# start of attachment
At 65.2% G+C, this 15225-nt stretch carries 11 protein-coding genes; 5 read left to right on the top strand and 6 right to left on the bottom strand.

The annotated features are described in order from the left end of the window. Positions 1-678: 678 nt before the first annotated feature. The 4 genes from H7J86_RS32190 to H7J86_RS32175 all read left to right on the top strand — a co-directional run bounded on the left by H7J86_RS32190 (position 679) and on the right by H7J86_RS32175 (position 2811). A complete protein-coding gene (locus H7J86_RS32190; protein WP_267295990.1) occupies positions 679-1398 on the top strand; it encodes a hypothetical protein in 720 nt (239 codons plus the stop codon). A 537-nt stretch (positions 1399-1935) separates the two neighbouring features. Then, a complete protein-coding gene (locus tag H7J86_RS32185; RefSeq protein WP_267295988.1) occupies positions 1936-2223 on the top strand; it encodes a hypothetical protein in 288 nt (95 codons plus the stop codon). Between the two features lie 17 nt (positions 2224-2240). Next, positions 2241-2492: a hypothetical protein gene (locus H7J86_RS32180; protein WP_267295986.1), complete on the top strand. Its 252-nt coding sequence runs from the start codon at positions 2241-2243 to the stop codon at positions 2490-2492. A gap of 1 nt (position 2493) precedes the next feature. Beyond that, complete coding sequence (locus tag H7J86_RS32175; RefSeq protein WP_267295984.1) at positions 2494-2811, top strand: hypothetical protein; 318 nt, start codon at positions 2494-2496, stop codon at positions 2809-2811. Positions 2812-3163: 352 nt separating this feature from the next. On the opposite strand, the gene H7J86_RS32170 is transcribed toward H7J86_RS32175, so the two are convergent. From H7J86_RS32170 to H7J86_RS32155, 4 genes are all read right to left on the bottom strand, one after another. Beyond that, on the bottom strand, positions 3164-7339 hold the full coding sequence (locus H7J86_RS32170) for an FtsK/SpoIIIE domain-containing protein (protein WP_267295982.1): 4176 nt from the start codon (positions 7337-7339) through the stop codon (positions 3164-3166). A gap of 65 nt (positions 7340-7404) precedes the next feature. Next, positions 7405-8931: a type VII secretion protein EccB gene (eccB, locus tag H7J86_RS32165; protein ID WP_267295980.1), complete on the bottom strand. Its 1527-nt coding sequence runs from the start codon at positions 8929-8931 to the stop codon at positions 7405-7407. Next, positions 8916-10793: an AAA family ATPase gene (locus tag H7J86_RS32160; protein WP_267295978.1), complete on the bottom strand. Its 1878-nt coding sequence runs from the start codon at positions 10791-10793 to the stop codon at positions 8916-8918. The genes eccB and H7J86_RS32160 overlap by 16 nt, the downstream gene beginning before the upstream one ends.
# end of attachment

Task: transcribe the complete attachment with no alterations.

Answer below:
At 65.2% G+C, this 15225-nt stretch carries 11 protein-coding genes; 5 read left to right on the top strand and 6 right to left on the bottom strand.

The annotated features are described in order from the left end of the window. Positions 1-678: 678 nt before the first annotated feature. The 4 genes from H7J86_RS32190 to H7J86_RS32175 all read left to right on the top strand — a co-directional run bounded on the left by H7J86_RS32190 (position 679) and on the right by H7J86_RS32175 (position 2811). A complete protein-coding gene (locus H7J86_RS32190; protein WP_267295990.1) occupies positions 679-1398 on the top strand; it encodes a hypothetical protein in 720 nt (239 codons plus the stop codon). A 537-nt stretch (positions 1399-1935) separates the two neighbouring features. Then, a complete protein-coding gene (locus tag H7J86_RS32185; RefSeq protein WP_267295988.1) occupies positions 1936-2223 on the top strand; it encodes a hypothetical protein in 288 nt (95 codons plus the stop codon). Between the two features lie 17 nt (positions 2224-2240). Next, positions 2241-2492: a hypothetical protein gene (locus H7J86_RS32180; protein WP_267295986.1), complete on the top strand. Its 252-nt coding sequence runs from the start codon at positions 2241-2243 to the stop codon at positions 2490-2492. A gap of 1 nt (position 2493) precedes the next feature. Beyond that, complete coding sequence (locus tag H7J86_RS32175; RefSeq protein WP_267295984.1) at positions 2494-2811, top strand: hypothetical protein; 318 nt, start codon at positions 2494-2496, stop codon at positions 2809-2811. Positions 2812-3163: 352 nt separating this feature from the next. On the opposite strand, the gene H7J86_RS32170 is transcribed toward H7J86_RS32175, so the two are convergent. From H7J86_RS32170 to H7J86_RS32155, 4 genes are all read right to left on the bottom strand, one after another. Beyond that, on the bottom strand, positions 3164-7339 hold the full coding sequence (locus H7J86_RS32170) for an FtsK/SpoIIIE domain-containing protein (protein WP_267295982.1): 4176 nt from the start codon (positions 7337-7339) through the stop codon (positions 3164-3166). A gap of 65 nt (positions 7340-7404) precedes the next feature. Next, positions 7405-8931: a type VII secretion protein EccB gene (eccB, locus tag H7J86_RS32165; protein ID WP_267295980.1), complete on the bottom strand. Its 1527-nt coding sequence runs from the start codon at positions 8929-8931 to the stop codon at positions 7405-7407. Next, positions 8916-10793: an AAA family ATPase gene (locus tag H7J86_RS32160; protein WP_267295978.1), complete on the bottom strand. Its 1878-nt coding sequence runs from the start codon at positions 10791-10793 to the stop codon at positions 8916-8918. The genes eccB and H7J86_RS32160 overlap by 16 nt, the downstream gene beginning before the upstream one ends.